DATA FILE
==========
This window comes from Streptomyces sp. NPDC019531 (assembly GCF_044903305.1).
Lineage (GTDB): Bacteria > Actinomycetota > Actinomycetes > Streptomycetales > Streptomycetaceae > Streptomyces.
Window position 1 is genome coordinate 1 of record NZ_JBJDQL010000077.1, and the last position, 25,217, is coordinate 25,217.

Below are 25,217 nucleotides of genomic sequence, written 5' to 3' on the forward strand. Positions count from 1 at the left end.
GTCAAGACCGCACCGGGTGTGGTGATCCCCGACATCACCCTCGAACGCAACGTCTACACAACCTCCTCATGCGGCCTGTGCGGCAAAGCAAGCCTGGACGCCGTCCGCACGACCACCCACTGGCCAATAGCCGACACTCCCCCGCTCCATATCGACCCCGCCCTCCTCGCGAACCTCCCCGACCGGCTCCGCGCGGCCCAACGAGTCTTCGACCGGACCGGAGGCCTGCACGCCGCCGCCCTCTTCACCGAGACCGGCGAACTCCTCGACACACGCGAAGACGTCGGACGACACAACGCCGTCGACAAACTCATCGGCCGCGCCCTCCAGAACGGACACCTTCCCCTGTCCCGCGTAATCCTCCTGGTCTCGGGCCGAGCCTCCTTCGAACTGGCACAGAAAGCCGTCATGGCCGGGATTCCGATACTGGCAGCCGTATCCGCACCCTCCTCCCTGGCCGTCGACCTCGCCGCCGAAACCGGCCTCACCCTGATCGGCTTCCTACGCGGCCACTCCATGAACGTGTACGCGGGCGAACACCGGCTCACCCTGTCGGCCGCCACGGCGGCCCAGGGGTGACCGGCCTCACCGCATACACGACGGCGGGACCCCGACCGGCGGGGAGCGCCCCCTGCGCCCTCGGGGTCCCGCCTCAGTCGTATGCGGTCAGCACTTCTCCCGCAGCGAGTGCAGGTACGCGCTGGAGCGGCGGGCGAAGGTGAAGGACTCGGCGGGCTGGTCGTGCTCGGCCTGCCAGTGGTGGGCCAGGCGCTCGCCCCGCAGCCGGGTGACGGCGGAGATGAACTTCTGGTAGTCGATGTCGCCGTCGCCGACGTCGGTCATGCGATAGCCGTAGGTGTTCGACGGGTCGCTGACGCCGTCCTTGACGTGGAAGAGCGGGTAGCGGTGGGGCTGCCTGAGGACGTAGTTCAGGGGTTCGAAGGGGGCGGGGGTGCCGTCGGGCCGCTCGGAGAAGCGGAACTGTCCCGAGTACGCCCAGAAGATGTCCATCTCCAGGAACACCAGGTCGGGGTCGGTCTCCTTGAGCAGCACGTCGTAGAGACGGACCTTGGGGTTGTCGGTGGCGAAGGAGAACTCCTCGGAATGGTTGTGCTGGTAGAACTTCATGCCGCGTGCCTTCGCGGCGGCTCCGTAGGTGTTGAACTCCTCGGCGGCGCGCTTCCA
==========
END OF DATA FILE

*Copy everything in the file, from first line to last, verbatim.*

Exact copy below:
This window comes from Streptomyces sp. NPDC019531 (assembly GCF_044903305.1).
Lineage (GTDB): Bacteria > Actinomycetota > Actinomycetes > Streptomycetales > Streptomycetaceae > Streptomyces.
Window position 1 is genome coordinate 1 of record NZ_JBJDQL010000077.1, and the last position, 25,217, is coordinate 25,217.

Below are 25,217 nucleotides of genomic sequence, written 5' to 3' on the forward strand. Positions count from 1 at the left end.
GTCAAGACCGCACCGGGTGTGGTGATCCCCGACATCACCCTCGAACGCAACGTCTACACAACCTCCTCATGCGGCCTGTGCGGCAAAGCAAGCCTGGACGCCGTCCGCACGACCACCCACTGGCCAATAGCCGACACTCCCCCGCTCCATATCGACCCCGCCCTCCTCGCGAACCTCCCCGACCGGCTCCGCGCGGCCCAACGAGTCTTCGACCGGACCGGAGGCCTGCACGCCGCCGCCCTCTTCACCGAGACCGGCGAACTCCTCGACACACGCGAAGACGTCGGACGACACAACGCCGTCGACAAACTCATCGGCCGCGCCCTCCAGAACGGACACCTTCCCCTGTCCCGCGTAATCCTCCTGGTCTCGGGCCGAGCCTCCTTCGAACTGGCACAGAAAGCCGTCATGGCCGGGATTCCGATACTGGCAGCCGTATCCGCACCCTCCTCCCTGGCCGTCGACCTCGCCGCCGAAACCGGCCTCACCCTGATCGGCTTCCTACGCGGCCACTCCATGAACGTGTACGCGGGCGAACACCGGCTCACCCTGTCGGCCGCCACGGCGGCCCAGGGGTGACCGGCCTCACCGCATACACGACGGCGGGACCCCGACCGGCGGGGAGCGCCCCCTGCGCCCTCGGGGTCCCGCCTCAGTCGTATGCGGTCAGCACTTCTCCCGCAGCGAGTGCAGGTACGCGCTGGAGCGGCGGGCGAAGGTGAAGGACTCGGCGGGCTGGTCGTGCTCGGCCTGCCAGTGGTGGGCCAGGCGCTCGCCCCGCAGCCGGGTGACGGCGGAGATGAACTTCTGGTAGTCGATGTCGCCGTCGCCGACGTCGGTCATGCGATAGCCGTAGGTGTTCGACGGGTCGCTGACGCCGTCCTTGACGTGGAAGAGCGGGTAGCGGTGGGGCTGCCTGAGGACGTAGTTCAGGGGTTCGAAGGGGGCGGGGGTGCCGTCGGGCCGCTCGGAGAAGCGGAACTGTCCCGAGTACGCCCAGAAGATGTCCATCTCCAGGAACACCAGGTCGGGGTCGGTCTCCTTGAGCAGCACGTCGTAGAGACGGACCTTGGGGTTGTCGGTGGCGAAGGAGAACTCCTCGGAATGGTTGTGCTGGTAGAACTTCATGCCGCGTGCCTTCGCGGCGGCTCCGTAGGTGTTGAACTCCTCGGCGGCGCGCTTCCA